The European Court of Human Rights Overturns the House of Lords Decision on Bournewood

Originally published October 2004

The European Court of Human Rights has just published its judgment in the appeal from the decision of the House of Lords on Bournewood. The Court held that detaining an involuntary patient for treatment under the common law violated his rights under Article 5 of the European Convention on Human Rights.

Background facts

In 1998 the House of Lords ruled in R v Bournewood Community and Mental Health Trust (in re L) that patients who lack the capacity to agree, but do not object, to their admission to hospital for treatment may be admitted informally. The judgment was given before the Human Rights Act 1998 came into force.

The case concerned Mr L, a 40 year old autistic man who had been admitted to Bournewood hospital (a National Health Service Trust hospital), where he had been cared for for over 30 years. He was an inpatient at the hospital's Intensive Behavioural Unit and had been admitted to the hospital informally on the basis that he was "quite compliant" and had "not attempted to run away". He was later discharged on a trial basis to paid carers and then in 1995 began attending a day care center on a weekly basis.

On 22 July 1997, while at the day-centre, he became particularly agitated, hitting himself on the head with his fists and banging his head against the wall. Staff could not contact his carers, so called a local doctor, who gave him a sedative. The applicant remained agitated and, on the recommendation of his social worker, was taken to hospital. A consultant psychiatrist diagnosed him as requiring in-patient treatment. With the help of two nurses, he was transferred to the hospital's IBU as an "informal patient".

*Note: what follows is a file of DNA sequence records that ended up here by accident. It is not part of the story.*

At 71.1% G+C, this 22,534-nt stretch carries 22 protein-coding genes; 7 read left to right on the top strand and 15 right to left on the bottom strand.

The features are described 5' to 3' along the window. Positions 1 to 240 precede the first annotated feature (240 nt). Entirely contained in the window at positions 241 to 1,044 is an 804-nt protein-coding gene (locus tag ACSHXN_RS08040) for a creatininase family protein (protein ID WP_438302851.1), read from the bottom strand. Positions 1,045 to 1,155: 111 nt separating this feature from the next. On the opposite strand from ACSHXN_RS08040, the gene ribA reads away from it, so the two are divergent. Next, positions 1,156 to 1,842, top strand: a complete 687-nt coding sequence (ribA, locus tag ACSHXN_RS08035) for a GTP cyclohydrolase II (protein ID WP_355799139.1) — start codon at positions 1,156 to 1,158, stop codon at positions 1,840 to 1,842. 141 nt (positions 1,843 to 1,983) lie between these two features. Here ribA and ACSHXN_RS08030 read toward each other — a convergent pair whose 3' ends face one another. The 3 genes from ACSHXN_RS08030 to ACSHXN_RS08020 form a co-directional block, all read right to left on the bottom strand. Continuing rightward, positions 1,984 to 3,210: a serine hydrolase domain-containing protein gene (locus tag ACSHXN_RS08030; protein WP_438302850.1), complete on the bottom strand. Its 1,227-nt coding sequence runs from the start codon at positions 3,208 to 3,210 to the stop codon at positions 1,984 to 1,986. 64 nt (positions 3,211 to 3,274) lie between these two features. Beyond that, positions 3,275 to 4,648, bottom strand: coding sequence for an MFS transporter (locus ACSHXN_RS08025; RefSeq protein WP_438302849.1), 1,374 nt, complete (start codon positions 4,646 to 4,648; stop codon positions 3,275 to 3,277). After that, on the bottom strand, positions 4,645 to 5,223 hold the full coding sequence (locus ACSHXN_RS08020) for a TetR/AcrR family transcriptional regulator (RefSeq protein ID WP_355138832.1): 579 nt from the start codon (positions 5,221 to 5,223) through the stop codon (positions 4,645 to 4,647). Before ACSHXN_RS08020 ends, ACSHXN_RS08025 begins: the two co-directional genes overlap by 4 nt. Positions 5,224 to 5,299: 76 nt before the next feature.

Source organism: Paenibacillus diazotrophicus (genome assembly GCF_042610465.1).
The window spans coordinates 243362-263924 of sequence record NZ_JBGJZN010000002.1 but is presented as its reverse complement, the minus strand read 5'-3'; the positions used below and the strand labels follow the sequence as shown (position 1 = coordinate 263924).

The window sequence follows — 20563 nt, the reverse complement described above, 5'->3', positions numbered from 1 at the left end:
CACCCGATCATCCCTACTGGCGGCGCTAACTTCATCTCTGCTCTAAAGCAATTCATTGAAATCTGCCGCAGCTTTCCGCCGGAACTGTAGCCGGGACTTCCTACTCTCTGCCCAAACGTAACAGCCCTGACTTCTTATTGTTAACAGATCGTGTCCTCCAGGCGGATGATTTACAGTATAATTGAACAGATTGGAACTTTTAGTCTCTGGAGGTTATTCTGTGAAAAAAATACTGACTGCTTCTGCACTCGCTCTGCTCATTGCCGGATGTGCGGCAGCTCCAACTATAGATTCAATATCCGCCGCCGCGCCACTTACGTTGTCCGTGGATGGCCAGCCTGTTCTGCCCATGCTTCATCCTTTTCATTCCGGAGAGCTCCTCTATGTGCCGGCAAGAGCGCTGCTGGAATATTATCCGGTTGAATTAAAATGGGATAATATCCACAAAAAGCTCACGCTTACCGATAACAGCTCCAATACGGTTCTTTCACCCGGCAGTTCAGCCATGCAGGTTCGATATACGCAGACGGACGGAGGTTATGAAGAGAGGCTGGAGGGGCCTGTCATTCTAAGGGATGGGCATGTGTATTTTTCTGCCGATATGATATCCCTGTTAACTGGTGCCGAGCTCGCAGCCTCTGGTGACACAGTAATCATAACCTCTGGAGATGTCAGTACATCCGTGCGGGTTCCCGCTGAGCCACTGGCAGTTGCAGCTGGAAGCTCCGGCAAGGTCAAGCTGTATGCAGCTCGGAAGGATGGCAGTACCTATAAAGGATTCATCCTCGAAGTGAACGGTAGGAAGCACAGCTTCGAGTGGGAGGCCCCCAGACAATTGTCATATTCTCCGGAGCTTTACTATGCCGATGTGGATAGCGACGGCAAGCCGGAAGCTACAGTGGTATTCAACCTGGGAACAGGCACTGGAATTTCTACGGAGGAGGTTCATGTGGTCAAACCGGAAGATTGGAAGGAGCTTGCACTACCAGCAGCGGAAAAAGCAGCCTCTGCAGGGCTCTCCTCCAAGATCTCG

Dr M., the medical officer responsible for Mr L since 1977, considered detaining him compulsorily under the Mental Health Act 1983, but concluded that it was not necessary, as Mr L was compliant and had not resisted admission or tried to run away.

In or around September 1997 the applicant sought leave to apply for judicial review of the hospital's decision to admit him. The High Court rejected his application, finding that he had not been "detained" but had been informally admitted in accordance with the common law doctrine of necessity. The applicant appealed.

Following an indication from the Court of Appeal (on 29 October 1997) that the appeal would be decided in the applicant's favour, Mr L was admitted for treatment in the hospital as an involuntary patient under the 1983 Act.


To continue reading

Request your trial

VLEX uses login cookies to provide you with a better browsing experience. If you click on 'Accept' or continue browsing this site we consider that you accept our cookie policy. ACCEPT